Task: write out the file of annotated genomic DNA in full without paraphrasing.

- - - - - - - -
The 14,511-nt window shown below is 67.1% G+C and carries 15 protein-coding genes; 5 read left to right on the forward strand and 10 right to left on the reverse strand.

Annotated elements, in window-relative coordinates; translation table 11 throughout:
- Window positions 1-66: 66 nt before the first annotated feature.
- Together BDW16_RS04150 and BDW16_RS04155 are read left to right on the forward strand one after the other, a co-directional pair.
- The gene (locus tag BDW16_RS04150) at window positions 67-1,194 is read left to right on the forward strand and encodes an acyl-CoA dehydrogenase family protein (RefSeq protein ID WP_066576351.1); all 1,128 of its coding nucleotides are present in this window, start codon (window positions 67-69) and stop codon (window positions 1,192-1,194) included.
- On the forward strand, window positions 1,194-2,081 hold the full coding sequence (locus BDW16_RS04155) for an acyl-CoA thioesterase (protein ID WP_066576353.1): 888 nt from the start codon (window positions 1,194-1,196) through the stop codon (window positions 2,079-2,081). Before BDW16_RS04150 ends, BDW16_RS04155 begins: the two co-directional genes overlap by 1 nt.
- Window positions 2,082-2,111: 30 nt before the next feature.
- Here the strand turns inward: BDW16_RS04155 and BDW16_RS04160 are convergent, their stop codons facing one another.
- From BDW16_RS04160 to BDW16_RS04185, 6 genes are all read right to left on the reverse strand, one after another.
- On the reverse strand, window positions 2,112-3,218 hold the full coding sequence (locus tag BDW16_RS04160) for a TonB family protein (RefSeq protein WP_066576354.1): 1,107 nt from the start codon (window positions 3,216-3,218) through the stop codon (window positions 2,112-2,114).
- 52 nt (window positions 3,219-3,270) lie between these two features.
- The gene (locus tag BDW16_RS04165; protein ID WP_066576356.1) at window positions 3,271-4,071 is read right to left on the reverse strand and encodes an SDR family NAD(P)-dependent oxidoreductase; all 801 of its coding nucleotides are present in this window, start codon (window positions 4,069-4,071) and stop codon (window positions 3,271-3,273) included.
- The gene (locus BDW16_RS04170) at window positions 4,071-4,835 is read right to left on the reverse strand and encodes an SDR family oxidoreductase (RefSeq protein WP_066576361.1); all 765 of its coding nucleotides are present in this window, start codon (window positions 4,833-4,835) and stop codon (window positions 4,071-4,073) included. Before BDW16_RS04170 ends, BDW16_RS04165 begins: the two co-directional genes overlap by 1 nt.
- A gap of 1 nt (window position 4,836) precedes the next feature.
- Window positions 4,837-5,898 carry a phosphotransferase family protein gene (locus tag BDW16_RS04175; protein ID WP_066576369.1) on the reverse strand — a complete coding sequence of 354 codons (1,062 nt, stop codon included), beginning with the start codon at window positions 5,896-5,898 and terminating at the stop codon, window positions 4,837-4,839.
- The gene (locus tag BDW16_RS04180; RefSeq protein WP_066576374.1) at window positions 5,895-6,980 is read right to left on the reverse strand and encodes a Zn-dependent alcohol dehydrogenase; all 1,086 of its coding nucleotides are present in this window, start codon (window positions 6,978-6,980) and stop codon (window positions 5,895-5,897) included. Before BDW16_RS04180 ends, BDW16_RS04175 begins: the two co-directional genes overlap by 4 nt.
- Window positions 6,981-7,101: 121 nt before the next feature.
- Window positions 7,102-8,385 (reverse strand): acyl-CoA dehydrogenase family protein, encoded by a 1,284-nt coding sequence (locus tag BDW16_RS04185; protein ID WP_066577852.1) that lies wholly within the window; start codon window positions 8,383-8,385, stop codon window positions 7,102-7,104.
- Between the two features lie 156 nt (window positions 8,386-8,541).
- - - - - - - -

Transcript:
The 14,511-nt window shown below is 67.1% G+C and carries 15 protein-coding genes; 5 read left to right on the forward strand and 10 right to left on the reverse strand.

Annotated elements, in window-relative coordinates; translation table 11 throughout:
- Window positions 1-66: 66 nt before the first annotated feature.
- Together BDW16_RS04150 and BDW16_RS04155 are read left to right on the forward strand one after the other, a co-directional pair.
- The gene (locus tag BDW16_RS04150) at window positions 67-1,194 is read left to right on the forward strand and encodes an acyl-CoA dehydrogenase family protein (RefSeq protein ID WP_066576351.1); all 1,128 of its coding nucleotides are present in this window, start codon (window positions 67-69) and stop codon (window positions 1,192-1,194) included.
- On the forward strand, window positions 1,194-2,081 hold the full coding sequence (locus BDW16_RS04155) for an acyl-CoA thioesterase (protein ID WP_066576353.1): 888 nt from the start codon (window positions 1,194-1,196) through the stop codon (window positions 2,079-2,081). Before BDW16_RS04150 ends, BDW16_RS04155 begins: the two co-directional genes overlap by 1 nt.
- Window positions 2,082-2,111: 30 nt before the next feature.
- Here the strand turns inward: BDW16_RS04155 and BDW16_RS04160 are convergent, their stop codons facing one another.
- From BDW16_RS04160 to BDW16_RS04185, 6 genes are all read right to left on the reverse strand, one after another.
- On the reverse strand, window positions 2,112-3,218 hold the full coding sequence (locus tag BDW16_RS04160) for a TonB family protein (RefSeq protein WP_066576354.1): 1,107 nt from the start codon (window positions 3,216-3,218) through the stop codon (window positions 2,112-2,114).
- 52 nt (window positions 3,219-3,270) lie between these two features.
- The gene (locus tag BDW16_RS04165; protein ID WP_066576356.1) at window positions 3,271-4,071 is read right to left on the reverse strand and encodes an SDR family NAD(P)-dependent oxidoreductase; all 801 of its coding nucleotides are present in this window, start codon (window positions 4,069-4,071) and stop codon (window positions 3,271-3,273) included.
- The gene (locus BDW16_RS04170) at window positions 4,071-4,835 is read right to left on the reverse strand and encodes an SDR family oxidoreductase (RefSeq protein WP_066576361.1); all 765 of its coding nucleotides are present in this window, start codon (window positions 4,833-4,835) and stop codon (window positions 4,071-4,073) included. Before BDW16_RS04170 ends, BDW16_RS04165 begins: the two co-directional genes overlap by 1 nt.
- A gap of 1 nt (window position 4,836) precedes the next feature.
- Window positions 4,837-5,898 carry a phosphotransferase family protein gene (locus tag BDW16_RS04175; protein ID WP_066576369.1) on the reverse strand — a complete coding sequence of 354 codons (1,062 nt, stop codon included), beginning with the start codon at window positions 5,896-5,898 and terminating at the stop codon, window positions 4,837-4,839.
- The gene (locus tag BDW16_RS04180; RefSeq protein WP_066576374.1) at window positions 5,895-6,980 is read right to left on the reverse strand and encodes a Zn-dependent alcohol dehydrogenase; all 1,086 of its coding nucleotides are present in this window, start codon (window positions 6,978-6,980) and stop codon (window positions 5,895-5,897) included. Before BDW16_RS04180 ends, BDW16_RS04175 begins: the two co-directional genes overlap by 4 nt.
- Window positions 6,981-7,101: 121 nt before the next feature.
- Window positions 7,102-8,385 (reverse strand): acyl-CoA dehydrogenase family protein, encoded by a 1,284-nt coding sequence (locus tag BDW16_RS04185; protein ID WP_066577852.1) that lies wholly within the window; start codon window positions 8,383-8,385, stop codon window positions 7,102-7,104.
- Between the two features lie 156 nt (window positions 8,386-8,541).